61 61 Parenting Styles Authoritarian parents ( 獨裁主義的 ; 主張服從權力的 ) Controlling, punishment, rigid, cold Their word is law They value strict, unquestioning obedience Do not tolerate expressions of disagreement Children tend to be: withdrawn, showing relatively little sociability Not very friendly, behaving uneasily around their peers Girls may become dependent on their parents, whereas boys are unusually hostile

62 62 Parenting Styles Permissive ( 寬容的 ) parents: - It refers emphasize self-expression and self-regulation. Permissive parents make few demands and allow children to monitor their own activities as much as possible. -provide lax and inconsistent feedback. -Require little of their children, -they don ’ t see themselves as holding much responsibility for how their children turn out -Little or no limits or control on their children ’ s behaviour -children with parents of this style tend to be dependent and moody -they are low in social skills and self-control

63 63 Parenting Styles Authoritative( 權威性的 )parents: -Emphasizes a child’s individuality but also stresses social constraints. -Parents have confidence in their ability to guide children, but they also respect children’s independent decisions, interests, opinion, and personalities. - Firm, setting clear and consistent limits -Although they tend to be relatively strict, they are loving and emotionally supportive -Try to reason with their children, giving explanations for why they should behave in a particular way -Communicating the rationale for any punishment they may impose -Encourage their children to be independent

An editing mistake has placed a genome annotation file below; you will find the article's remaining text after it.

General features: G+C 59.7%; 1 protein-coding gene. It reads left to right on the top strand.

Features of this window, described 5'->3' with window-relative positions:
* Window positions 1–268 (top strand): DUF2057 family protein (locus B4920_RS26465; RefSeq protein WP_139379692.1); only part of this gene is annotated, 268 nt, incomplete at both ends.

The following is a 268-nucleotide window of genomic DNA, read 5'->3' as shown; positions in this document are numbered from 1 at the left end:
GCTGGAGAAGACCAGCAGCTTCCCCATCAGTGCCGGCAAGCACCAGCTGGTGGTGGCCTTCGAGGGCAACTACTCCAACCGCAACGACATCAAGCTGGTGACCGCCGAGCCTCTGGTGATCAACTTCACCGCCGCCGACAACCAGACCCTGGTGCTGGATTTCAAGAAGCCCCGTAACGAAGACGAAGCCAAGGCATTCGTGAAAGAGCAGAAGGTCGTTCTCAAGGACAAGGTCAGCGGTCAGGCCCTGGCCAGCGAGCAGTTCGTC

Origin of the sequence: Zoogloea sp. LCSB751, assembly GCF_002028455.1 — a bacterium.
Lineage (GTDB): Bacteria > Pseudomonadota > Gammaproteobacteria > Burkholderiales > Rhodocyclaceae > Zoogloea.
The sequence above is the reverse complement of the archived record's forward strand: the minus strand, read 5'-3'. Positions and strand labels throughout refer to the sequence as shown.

64 64 Authoritative parents -Children of authoritative parents fare best -They generally are independent, friendly with their peers, self-assertive, and cooperative. -They have strong motivation to achieve, typically successful and likable. -They regulate their own behaviour effectively, both in terms of their relationships with others and emotional self-regulation

65 65 Uninvolved /Neglectful Parents shows no interest in their children, displaying indifferent, rejecting behaviour They are detached emotionally and see their role as no more than feeding, clothing, and providing shelter for their child May results in neglect, a form of child abuse Parents of this style disrupt their children ’ s emotional development leading them to feel unloved and emotionally detached impedes their physical and cognitive development as well

66 The 3 Parenting Styles Model

67 Special behavioral concerns Pro-social behavior refers to any voluntary behavior intended to help others. Aggressive behavior used as a means of achieving a goal. Overt ( 明顯的 )aggression means openly directed at its target Relational (social) aggression refers to damage or interfere with another person’s relationships, reputation or psychological well- being

68 7. Controversies and issues in early childhood education What purposes does early childhood education serve, and how do children make the transition to kindergarten? What are the role of parent in rearing practices?

69 Controversies and issues in early childhood education Goals and types of preschools In some countries, such as China, preschools are expected to provide academic preparation for schooling. In contrast, many preschools in the USA and many other Western countries traditionally have followed a child-centered philosophy stressing social and emotions growth in line with young children’s developmental needs.

70 Controversies and issues in early childhood education The child in kindergarten Many children today attend full-day kindergarten. Success in kindergarten depends largely on emotional and social adjustment and pre-kindergarten preparation